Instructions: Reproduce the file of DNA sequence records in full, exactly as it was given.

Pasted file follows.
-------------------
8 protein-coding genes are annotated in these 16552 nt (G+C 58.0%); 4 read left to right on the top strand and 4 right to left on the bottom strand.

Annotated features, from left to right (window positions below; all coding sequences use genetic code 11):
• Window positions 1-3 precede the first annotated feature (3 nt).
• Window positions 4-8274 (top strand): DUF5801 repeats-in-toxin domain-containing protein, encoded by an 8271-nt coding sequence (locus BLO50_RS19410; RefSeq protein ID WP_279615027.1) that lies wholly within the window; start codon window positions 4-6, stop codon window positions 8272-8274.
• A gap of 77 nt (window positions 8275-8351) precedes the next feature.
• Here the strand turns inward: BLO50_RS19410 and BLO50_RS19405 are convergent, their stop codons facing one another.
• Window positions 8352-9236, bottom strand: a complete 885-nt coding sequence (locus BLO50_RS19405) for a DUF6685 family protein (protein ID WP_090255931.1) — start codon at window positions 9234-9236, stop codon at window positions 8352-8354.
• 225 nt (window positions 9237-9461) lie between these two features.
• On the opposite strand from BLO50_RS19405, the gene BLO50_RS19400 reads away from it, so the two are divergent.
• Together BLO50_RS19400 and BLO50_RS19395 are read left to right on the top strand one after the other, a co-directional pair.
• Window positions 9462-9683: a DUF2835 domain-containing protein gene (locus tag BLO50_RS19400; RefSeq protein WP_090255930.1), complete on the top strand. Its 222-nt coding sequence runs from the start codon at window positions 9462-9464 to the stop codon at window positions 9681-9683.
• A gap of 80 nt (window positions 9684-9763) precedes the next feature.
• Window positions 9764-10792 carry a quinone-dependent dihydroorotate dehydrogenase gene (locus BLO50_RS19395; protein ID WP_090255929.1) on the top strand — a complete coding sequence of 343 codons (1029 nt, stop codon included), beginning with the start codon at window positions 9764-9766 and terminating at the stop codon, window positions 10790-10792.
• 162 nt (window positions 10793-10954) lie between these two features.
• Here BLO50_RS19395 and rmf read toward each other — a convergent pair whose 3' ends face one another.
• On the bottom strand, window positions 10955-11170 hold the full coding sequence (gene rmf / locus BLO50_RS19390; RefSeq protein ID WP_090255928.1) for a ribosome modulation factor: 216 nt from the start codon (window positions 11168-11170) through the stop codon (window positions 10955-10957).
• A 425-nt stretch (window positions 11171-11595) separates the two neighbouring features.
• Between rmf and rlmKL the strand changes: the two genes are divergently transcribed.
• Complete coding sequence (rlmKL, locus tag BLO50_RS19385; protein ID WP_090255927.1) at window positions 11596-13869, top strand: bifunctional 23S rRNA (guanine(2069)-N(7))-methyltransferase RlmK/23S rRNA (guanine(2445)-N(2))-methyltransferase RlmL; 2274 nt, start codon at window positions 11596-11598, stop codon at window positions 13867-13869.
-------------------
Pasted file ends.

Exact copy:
8 protein-coding genes are annotated in these 16552 nt (G+C 58.0%); 4 read left to right on the top strand and 4 right to left on the bottom strand.

Annotated features, from left to right (window positions below; all coding sequences use genetic code 11):
• Window positions 1-3 precede the first annotated feature (3 nt).
• Window positions 4-8274 (top strand): DUF5801 repeats-in-toxin domain-containing protein, encoded by an 8271-nt coding sequence (locus BLO50_RS19410; RefSeq protein ID WP_279615027.1) that lies wholly within the window; start codon window positions 4-6, stop codon window positions 8272-8274.
• A gap of 77 nt (window positions 8275-8351) precedes the next feature.
• Here the strand turns inward: BLO50_RS19410 and BLO50_RS19405 are convergent, their stop codons facing one another.
• Window positions 8352-9236, bottom strand: a complete 885-nt coding sequence (locus BLO50_RS19405) for a DUF6685 family protein (protein ID WP_090255931.1) — start codon at window positions 9234-9236, stop codon at window positions 8352-8354.
• 225 nt (window positions 9237-9461) lie between these two features.
• On the opposite strand from BLO50_RS19405, the gene BLO50_RS19400 reads away from it, so the two are divergent.
• Together BLO50_RS19400 and BLO50_RS19395 are read left to right on the top strand one after the other, a co-directional pair.
• Window positions 9462-9683: a DUF2835 domain-containing protein gene (locus tag BLO50_RS19400; RefSeq protein WP_090255930.1), complete on the top strand. Its 222-nt coding sequence runs from the start codon at window positions 9462-9464 to the stop codon at window positions 9681-9683.
• A gap of 80 nt (window positions 9684-9763) precedes the next feature.
• Window positions 9764-10792 carry a quinone-dependent dihydroorotate dehydrogenase gene (locus BLO50_RS19395; protein ID WP_090255929.1) on the top strand — a complete coding sequence of 343 codons (1029 nt, stop codon included), beginning with the start codon at window positions 9764-9766 and terminating at the stop codon, window positions 10790-10792.
• 162 nt (window positions 10793-10954) lie between these two features.
• Here BLO50_RS19395 and rmf read toward each other — a convergent pair whose 3' ends face one another.
• On the bottom strand, window positions 10955-11170 hold the full coding sequence (gene rmf / locus BLO50_RS19390; RefSeq protein ID WP_090255928.1) for a ribosome modulation factor: 216 nt from the start codon (window positions 11168-11170) through the stop codon (window positions 10955-10957).
• A 425-nt stretch (window positions 11171-11595) separates the two neighbouring features.
• Between rmf and rlmKL the strand changes: the two genes are divergently transcribed.
• Complete coding sequence (rlmKL, locus tag BLO50_RS19385; protein ID WP_090255927.1) at window positions 11596-13869, top strand: bifunctional 23S rRNA (guanine(2069)-N(7))-methyltransferase RlmK/23S rRNA (guanine(2445)-N(2))-methyltransferase RlmL; 2274 nt, start codon at window positions 11596-11598, stop codon at window positions 13867-13869.